Think Positive

The monotonous routines and chores are sure to overwhelm and frustrate you. Not to mention, having to battle changing moods. All these can cast a dark cloud on your parenting journey.

This is why it’s important to practice positive thinking. Positive thoughts give rise to positive actions and changes. For example, listen to a podcast or your playlist while washing the dishes. Transform your less favorable tasks into fun and positive tasks, and you will find yourself not dreading them.

Search for the silver lining in every situation, and take a moment to be grateful for all that you have. Such moments of self-reflection will help you to appreciate your family’s true worth.

Lower Your Standards

A lot of parents strive to be the perfect parent. The good news, there is no such thing as perfect parents. Parenting is not about preparing a balanced meal each time or keeping the house spic and span. It’s all about being ‘good enough’ for your child.

In fact, it’s completely acceptable to lower your standards. Give yourself permission to make mistakes. In doing so, you will be teaching kids that being imperfect is acceptable in this imperfect world.


Parental burnout is inevitable if you don’t take the time out for yourself. Take care of yourself. Rest, refuel and restore yourself, because ‘a happy you, are a happier parent.’

Author bio

Sara is a super author here at famous parenting and is an absolute wealth of knowledge. She has studied many topics including creative writing and journalism and loves to study how famous parents and entrepreneurs raise their kids. Her biggest passion lies in raising her 5 children. Between working from home, homeschooling her youngest 2 children, and navigating the world of teenagers she really is a parenting guru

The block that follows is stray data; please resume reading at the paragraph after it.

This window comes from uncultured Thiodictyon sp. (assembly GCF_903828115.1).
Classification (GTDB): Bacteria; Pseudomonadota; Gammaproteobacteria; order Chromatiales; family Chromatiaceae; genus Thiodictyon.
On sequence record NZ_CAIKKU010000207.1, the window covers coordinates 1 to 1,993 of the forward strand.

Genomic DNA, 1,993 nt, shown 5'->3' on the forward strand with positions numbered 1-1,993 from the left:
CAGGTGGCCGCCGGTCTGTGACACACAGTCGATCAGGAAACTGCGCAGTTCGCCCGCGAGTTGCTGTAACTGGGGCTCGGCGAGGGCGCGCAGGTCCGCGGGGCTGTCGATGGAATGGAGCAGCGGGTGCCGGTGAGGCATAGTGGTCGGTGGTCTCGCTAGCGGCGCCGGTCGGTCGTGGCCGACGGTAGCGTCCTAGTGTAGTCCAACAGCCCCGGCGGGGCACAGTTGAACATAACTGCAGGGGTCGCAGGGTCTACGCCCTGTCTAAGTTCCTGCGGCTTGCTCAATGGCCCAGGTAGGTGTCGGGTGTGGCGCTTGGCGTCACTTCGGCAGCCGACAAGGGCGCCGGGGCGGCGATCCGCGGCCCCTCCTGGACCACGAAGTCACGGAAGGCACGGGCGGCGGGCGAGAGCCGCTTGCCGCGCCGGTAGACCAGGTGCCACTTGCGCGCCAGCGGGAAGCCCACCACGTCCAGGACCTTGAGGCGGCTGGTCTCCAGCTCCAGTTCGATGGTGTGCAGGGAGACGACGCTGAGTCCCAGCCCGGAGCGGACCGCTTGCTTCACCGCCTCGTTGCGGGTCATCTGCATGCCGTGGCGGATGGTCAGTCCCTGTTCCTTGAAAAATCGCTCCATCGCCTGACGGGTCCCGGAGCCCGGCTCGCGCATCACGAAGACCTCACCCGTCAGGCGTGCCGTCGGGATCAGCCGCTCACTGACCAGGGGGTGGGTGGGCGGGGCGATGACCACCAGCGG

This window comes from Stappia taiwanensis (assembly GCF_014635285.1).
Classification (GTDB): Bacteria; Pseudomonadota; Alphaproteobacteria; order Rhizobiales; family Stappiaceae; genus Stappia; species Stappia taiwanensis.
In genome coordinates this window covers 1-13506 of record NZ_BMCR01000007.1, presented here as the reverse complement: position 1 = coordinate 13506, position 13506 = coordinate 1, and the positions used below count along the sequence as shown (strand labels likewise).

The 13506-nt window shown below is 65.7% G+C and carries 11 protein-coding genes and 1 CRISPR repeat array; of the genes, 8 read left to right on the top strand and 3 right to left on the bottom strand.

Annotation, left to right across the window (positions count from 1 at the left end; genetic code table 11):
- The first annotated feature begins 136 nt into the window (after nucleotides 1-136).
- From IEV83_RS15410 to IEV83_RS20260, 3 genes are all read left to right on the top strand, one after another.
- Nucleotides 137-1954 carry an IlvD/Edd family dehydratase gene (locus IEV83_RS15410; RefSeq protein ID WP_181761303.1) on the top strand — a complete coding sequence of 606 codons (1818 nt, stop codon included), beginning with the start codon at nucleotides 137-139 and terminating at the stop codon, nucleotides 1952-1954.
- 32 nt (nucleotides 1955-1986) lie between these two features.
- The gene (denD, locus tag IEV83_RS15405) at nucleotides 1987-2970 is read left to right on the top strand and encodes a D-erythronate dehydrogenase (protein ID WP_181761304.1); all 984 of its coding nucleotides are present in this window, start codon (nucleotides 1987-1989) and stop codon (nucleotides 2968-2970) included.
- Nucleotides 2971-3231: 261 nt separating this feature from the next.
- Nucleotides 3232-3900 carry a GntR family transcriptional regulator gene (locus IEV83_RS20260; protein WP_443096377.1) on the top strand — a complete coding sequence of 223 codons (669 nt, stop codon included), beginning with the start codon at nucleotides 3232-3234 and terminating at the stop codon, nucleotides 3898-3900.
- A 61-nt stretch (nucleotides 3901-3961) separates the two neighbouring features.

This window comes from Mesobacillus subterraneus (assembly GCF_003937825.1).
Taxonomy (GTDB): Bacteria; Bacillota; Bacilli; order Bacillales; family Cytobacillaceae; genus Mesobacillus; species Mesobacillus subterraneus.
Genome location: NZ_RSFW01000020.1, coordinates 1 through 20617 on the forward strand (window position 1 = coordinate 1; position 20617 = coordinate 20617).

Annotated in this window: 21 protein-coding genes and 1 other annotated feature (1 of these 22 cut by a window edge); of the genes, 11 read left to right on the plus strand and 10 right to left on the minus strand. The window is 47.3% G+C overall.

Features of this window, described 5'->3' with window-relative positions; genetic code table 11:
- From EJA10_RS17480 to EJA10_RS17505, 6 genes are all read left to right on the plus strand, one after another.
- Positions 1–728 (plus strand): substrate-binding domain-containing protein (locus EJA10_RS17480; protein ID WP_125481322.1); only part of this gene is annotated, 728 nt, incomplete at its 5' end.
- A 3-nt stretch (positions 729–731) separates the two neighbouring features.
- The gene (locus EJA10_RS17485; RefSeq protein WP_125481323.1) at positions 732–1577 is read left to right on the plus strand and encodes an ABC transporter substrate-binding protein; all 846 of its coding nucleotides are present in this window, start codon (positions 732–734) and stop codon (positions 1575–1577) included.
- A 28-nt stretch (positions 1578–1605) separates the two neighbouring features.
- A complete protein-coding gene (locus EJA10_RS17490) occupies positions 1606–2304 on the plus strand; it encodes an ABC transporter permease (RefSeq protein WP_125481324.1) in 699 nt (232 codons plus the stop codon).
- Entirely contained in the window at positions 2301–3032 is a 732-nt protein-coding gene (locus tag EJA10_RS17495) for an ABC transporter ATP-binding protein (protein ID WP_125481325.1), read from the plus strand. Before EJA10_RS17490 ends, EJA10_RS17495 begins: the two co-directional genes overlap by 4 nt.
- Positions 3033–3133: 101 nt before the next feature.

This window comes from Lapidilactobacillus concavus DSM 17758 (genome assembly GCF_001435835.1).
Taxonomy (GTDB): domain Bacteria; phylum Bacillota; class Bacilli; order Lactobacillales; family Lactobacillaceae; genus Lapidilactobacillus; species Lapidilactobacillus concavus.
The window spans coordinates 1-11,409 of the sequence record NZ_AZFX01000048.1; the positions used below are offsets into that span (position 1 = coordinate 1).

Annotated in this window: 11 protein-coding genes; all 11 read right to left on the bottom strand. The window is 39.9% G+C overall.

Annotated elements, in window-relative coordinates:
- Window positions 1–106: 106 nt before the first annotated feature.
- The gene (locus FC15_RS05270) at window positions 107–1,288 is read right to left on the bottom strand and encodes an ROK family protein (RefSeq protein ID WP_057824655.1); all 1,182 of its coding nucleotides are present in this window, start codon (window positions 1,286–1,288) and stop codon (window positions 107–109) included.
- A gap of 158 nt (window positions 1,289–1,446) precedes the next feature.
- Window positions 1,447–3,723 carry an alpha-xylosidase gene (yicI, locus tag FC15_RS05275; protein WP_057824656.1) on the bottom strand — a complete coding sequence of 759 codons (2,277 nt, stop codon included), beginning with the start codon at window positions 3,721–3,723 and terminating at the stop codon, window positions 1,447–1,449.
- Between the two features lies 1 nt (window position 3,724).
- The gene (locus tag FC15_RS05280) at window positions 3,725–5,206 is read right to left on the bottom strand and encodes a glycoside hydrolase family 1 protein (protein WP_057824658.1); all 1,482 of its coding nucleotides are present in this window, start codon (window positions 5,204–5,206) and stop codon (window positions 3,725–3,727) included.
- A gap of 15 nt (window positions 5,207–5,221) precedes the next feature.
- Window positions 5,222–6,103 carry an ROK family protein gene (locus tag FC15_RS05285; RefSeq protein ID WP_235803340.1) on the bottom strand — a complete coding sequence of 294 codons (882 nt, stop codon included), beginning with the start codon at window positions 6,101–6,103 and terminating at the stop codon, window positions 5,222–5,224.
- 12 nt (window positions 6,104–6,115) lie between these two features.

Cover picture by Keira Burton from Pexels


  1. I can so relate to this post! Burnout is real, and it affects so many parents. Me time is so important to recharge your batteries! It’s like a bank – if you don’t give yourself time to recharge, you can’t expect to always be an effective parent. Love your tip on lowering your own expectations. It took me a long time to realize that perfection was only MY own expectation. Kids don’t care about perfection!

  2. I can say that burnout is so real. I experienced this last week which was the first week of the school year. And yes, a small me time really helps to refuel yourself and to go back to action again.

  3. I have been through this parenting phase. I did not like the “me” during that time. I love my children, but burnout is real! Thankfully, having that me time helped a lot!

  4. These are all helpful information. I used to think that taking a break is a waste of time and that I’m not being an effective parent. Turns out is does more good to you when you take a break.

  5. Parental burnout is real. No one should underestimate it. And it`s very important to know and learn how to take care f yourself too as a parent. Thanks for this helpful information

  6. I did not know that there is such a term but I definitely had experienced this. Thank you for sharing these tips on how to handle it. I actually feel guilty with this but I quite relieved to know that I am not alone.